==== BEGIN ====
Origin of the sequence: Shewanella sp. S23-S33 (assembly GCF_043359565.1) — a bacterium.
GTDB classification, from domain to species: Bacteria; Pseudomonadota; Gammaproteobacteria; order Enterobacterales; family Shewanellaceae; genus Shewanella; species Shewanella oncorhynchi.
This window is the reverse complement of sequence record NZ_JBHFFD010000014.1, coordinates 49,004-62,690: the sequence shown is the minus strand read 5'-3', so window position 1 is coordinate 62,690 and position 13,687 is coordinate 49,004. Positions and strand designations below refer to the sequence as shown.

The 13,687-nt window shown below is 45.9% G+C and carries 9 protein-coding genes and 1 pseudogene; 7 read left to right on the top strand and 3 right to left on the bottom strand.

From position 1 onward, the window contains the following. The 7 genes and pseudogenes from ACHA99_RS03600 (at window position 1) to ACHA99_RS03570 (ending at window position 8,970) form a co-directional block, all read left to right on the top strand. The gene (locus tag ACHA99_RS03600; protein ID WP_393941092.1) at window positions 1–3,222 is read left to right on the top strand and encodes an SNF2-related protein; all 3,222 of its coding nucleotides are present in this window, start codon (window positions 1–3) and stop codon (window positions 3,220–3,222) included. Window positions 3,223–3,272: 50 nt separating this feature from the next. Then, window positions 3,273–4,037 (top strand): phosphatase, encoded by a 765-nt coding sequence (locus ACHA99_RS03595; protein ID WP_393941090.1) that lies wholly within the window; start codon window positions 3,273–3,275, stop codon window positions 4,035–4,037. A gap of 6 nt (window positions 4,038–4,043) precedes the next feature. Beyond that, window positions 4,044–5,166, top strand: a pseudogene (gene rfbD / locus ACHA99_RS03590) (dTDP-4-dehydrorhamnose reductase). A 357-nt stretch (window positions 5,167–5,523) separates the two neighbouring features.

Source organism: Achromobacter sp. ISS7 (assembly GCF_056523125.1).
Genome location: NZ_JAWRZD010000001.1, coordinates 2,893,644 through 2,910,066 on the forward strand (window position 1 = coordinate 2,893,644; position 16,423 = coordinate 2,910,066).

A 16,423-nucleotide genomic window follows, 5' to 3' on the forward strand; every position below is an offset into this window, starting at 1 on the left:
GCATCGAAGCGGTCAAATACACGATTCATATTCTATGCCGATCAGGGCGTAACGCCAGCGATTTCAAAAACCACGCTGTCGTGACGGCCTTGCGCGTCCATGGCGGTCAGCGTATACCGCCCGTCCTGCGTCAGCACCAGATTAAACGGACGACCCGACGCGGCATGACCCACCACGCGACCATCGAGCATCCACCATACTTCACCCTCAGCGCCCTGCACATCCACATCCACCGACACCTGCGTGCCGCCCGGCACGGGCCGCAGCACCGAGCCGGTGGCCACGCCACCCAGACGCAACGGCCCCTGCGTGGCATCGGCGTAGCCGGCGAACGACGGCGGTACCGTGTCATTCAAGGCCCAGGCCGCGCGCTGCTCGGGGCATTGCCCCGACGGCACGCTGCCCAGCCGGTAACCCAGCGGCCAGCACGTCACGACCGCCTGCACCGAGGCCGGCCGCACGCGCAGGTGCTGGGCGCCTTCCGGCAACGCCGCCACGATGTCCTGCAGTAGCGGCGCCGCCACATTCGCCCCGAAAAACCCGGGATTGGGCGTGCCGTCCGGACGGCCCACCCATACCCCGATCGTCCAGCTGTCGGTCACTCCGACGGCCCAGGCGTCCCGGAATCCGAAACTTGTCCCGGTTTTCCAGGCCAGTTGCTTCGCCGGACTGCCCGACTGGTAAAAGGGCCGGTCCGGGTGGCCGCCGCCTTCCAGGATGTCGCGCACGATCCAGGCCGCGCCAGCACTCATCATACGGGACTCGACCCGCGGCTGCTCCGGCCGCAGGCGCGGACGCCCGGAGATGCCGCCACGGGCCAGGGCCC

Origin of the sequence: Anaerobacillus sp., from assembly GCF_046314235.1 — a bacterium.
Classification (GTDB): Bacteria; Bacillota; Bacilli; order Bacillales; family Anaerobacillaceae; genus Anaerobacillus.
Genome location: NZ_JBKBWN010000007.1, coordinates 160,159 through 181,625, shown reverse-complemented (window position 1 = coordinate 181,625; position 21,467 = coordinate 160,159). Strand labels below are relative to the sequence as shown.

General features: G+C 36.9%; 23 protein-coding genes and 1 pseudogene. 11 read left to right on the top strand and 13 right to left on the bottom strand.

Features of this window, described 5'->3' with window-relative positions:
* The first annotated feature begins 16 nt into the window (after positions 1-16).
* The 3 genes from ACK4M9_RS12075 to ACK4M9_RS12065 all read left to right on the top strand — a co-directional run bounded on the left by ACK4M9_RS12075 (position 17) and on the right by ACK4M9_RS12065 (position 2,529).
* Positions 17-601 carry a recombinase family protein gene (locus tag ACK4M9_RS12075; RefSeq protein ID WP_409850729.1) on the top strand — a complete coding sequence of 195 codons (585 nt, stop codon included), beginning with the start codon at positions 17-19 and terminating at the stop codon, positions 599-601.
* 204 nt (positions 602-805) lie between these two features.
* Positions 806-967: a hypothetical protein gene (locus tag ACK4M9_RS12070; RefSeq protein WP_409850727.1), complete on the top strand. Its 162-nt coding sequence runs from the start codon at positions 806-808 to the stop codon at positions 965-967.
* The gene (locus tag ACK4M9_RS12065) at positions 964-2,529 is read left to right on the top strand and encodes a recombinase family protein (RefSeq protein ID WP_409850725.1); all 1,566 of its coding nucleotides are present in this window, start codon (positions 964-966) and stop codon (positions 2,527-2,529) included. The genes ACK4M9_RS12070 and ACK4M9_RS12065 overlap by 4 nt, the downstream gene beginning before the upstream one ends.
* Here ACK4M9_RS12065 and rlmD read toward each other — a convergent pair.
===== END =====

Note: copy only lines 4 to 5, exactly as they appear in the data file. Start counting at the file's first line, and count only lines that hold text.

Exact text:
The 13,687-nt window shown below is 45.9% G+C and carries 9 protein-coding genes and 1 pseudogene; 7 read left to right on the top strand and 3 right to left on the bottom strand.

From position 1 onward, the window contains the following. The 7 genes and pseudogenes from ACHA99_RS03600 (at window position 1) to ACHA99_RS03570 (ending at window position 8,970) form a co-directional block, all read left to right on the top strand. The gene (locus tag ACHA99_RS03600; protein ID WP_393941092.1) at window positions 1–3,222 is read left to right on the top strand and encodes an SNF2-related protein; all 3,222 of its coding nucleotides are present in this window, start codon (window positions 1–3) and stop codon (window positions 3,220–3,222) included. Window positions 3,223–3,272: 50 nt separating this feature from the next. Then, window positions 3,273–4,037 (top strand): phosphatase, encoded by a 765-nt coding sequence (locus ACHA99_RS03595; protein ID WP_393941090.1) that lies wholly within the window; start codon window positions 3,273–3,275, stop codon window positions 4,035–4,037. A gap of 6 nt (window positions 4,038–4,043) precedes the next feature. Beyond that, window positions 4,044–5,166, top strand: a pseudogene (gene rfbD / locus ACHA99_RS03590) (dTDP-4-dehydrorhamnose reductase). A 357-nt stretch (window positions 5,167–5,523) separates the two neighbouring features.